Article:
"Sweeping and important.... Provides a fascinating vision of justice and history." --The Washington Post Book World
From the head of the U.S. Civil Rights Commission comes a landmark study of the ways in which prejudice has shaped American justice from the Civil War era to the present. With an ear tuned to the social subtext of every judicial decision, Mary Frances Berry examines a century's worth of appellate cases, ranging from a nineteenth-century Alabama case in which a white woman was denied her divorce petition because an affair between a white man (her husband) and a black woman (his lover) was "of no consequence," to such recent, high-profile cases as the William Kennedy Smith and O.J. Simpson trials. By turns shocking, moving, ironic, and tragic, each tale ends in the laying down of law. And because the law perpetuates myths of race, gender, and class, they are stories that affect the lives of us all.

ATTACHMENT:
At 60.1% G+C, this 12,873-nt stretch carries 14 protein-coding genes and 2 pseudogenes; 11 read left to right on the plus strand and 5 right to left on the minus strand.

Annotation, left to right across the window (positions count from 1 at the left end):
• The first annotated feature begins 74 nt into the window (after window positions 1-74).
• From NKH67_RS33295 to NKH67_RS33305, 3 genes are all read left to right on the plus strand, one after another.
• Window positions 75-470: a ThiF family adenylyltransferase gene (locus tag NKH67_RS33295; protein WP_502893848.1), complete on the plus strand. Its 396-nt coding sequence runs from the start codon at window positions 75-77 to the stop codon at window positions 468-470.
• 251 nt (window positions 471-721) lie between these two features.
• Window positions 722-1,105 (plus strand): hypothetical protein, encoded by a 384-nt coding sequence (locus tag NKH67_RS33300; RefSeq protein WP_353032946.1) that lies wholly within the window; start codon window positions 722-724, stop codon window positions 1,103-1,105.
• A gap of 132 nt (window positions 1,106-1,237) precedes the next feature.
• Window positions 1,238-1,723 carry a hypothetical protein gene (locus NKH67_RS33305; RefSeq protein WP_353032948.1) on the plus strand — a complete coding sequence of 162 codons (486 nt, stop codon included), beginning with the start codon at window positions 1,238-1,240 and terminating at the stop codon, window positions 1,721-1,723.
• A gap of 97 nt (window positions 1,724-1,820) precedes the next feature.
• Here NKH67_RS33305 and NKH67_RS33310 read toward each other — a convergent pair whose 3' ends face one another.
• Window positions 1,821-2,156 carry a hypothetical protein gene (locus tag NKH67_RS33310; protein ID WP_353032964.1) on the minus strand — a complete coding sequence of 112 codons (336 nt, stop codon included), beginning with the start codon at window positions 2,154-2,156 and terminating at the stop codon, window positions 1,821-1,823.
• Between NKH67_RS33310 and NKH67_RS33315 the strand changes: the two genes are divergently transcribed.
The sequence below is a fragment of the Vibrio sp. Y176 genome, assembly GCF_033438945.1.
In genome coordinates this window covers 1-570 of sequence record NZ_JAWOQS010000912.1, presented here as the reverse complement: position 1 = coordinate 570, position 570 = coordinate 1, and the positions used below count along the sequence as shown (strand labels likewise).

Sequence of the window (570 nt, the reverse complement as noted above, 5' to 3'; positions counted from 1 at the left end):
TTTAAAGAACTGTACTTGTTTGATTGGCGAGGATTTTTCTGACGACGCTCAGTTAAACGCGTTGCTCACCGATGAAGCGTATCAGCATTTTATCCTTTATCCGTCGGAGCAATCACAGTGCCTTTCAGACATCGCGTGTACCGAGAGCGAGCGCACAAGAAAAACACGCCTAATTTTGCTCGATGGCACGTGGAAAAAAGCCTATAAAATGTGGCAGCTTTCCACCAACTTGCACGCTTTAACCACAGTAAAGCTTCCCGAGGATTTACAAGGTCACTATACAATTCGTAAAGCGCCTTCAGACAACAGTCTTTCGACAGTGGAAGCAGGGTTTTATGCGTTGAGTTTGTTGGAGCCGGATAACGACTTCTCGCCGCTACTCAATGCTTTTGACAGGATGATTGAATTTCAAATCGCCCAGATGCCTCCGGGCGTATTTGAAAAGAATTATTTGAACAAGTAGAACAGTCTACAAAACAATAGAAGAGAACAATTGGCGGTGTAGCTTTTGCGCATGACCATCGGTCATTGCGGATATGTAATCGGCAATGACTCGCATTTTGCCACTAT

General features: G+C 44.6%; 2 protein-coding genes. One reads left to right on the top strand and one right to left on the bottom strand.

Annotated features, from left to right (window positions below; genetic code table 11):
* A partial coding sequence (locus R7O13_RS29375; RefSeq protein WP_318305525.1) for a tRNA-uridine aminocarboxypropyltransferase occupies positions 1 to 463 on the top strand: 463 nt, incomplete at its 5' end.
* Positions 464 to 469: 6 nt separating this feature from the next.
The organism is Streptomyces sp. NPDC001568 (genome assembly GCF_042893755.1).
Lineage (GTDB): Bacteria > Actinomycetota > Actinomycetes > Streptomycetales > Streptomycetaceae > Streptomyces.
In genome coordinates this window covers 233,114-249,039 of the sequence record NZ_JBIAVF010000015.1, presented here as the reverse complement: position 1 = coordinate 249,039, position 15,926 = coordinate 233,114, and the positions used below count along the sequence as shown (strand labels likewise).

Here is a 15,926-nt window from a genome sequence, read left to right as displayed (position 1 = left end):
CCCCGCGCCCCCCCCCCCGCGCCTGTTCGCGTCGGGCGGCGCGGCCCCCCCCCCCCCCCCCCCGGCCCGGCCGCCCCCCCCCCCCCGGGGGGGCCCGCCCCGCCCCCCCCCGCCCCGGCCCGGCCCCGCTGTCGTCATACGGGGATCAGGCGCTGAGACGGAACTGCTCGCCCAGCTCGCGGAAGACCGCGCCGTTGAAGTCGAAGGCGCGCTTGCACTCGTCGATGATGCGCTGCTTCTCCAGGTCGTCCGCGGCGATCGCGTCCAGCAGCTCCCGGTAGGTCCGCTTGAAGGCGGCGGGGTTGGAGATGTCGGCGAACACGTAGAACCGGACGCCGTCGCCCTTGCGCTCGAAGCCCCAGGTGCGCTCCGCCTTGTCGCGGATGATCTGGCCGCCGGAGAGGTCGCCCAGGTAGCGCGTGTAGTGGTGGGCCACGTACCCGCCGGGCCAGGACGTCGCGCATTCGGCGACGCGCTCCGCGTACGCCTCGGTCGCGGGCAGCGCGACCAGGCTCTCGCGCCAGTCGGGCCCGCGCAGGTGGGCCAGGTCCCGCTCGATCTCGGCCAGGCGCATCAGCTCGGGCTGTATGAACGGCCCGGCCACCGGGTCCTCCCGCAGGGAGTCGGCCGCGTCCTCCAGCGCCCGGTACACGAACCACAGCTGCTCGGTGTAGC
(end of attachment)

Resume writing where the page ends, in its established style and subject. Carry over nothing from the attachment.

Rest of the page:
About the Author
Mary Frances Berry was born in Nashville, Tennessee. She received a bachelor's and master's degree at Howard University, a doctorate in history from the University of Michigan, and a juris doctor degree from the University of Michigan Law School.
Dr. Berry has received many awards for her public service and scholarly activities, among them the NAACP's Roy Wilkins Award and Image Award, the Rosa Parks Award of the Southern Christian Leadership Conference, and the Ebony Magazine Black Achievement Award.
In addition to having been the chairperson of the U.S. Civil Rights Commission for eleven years, Dr. Berry is the Geraldine R. Segal Professor of American Social Thought at the University of Pennsylvania, where she teaches history of American law. She lives in Washington, D.C.
"From the Hardcover edition."
"Incisive and poignant...[The Pig Farmer's Daughter] tell[s] us how far we must go before becoming a truly colorblind society and why we must never abandon that journey." --St. Louis Post-Dispatch